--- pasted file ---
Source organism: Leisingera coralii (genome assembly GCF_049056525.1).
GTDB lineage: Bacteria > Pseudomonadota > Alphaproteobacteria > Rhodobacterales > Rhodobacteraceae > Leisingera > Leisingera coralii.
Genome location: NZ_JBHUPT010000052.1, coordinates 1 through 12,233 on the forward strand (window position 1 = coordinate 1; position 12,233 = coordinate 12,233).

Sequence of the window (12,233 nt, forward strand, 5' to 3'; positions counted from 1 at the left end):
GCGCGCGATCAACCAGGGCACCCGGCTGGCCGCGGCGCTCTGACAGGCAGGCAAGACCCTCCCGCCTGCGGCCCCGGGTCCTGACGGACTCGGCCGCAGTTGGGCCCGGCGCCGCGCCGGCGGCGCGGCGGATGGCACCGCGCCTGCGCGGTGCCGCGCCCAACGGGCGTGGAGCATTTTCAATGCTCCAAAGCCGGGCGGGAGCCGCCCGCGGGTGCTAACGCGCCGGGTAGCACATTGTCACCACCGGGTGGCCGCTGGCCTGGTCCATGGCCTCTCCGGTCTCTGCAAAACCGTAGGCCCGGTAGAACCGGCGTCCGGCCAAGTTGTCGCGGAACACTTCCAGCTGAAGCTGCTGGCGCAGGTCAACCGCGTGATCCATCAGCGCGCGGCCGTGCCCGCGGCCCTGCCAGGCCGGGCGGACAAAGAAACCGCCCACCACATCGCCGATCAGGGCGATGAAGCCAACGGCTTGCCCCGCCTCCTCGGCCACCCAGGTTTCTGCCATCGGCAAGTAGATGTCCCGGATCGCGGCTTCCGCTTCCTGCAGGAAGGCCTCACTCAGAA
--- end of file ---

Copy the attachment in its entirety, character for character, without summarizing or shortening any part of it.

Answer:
Source organism: Leisingera coralii (genome assembly GCF_049056525.1).
GTDB lineage: Bacteria > Pseudomonadota > Alphaproteobacteria > Rhodobacterales > Rhodobacteraceae > Leisingera > Leisingera coralii.
Genome location: NZ_JBHUPT010000052.1, coordinates 1 through 12,233 on the forward strand (window position 1 = coordinate 1; position 12,233 = coordinate 12,233).

Sequence of the window (12,233 nt, forward strand, 5' to 3'; positions counted from 1 at the left end):
GCGCGCGATCAACCAGGGCACCCGGCTGGCCGCGGCGCTCTGACAGGCAGGCAAGACCCTCCCGCCTGCGGCCCCGGGTCCTGACGGACTCGGCCGCAGTTGGGCCCGGCGCCGCGCCGGCGGCGCGGCGGATGGCACCGCGCCTGCGCGGTGCCGCGCCCAACGGGCGTGGAGCATTTTCAATGCTCCAAAGCCGGGCGGGAGCCGCCCGCGGGTGCTAACGCGCCGGGTAGCACATTGTCACCACCGGGTGGCCGCTGGCCTGGTCCATGGCCTCTCCGGTCTCTGCAAAACCGTAGGCCCGGTAGAACCGGCGTCCGGCCAAGTTGTCGCGGAACACTTCCAGCTGAAGCTGCTGGCGCAGGTCAACCGCGTGATCCATCAGCGCGCGGCCGTGCCCGCGGCCCTGCCAGGCCGGGCGGACAAAGAAACCGCCCACCACATCGCCGATCAGGGCGATGAAGCCAACGGCTTGCCCCGCCTCCTCGGCCACCCAGGTTTCTGCCATCGGCAAGTAGATGTCCCGGATCGCGGCTTCCGCTTCCTGCAGGAAGGCCTCACTCAGAA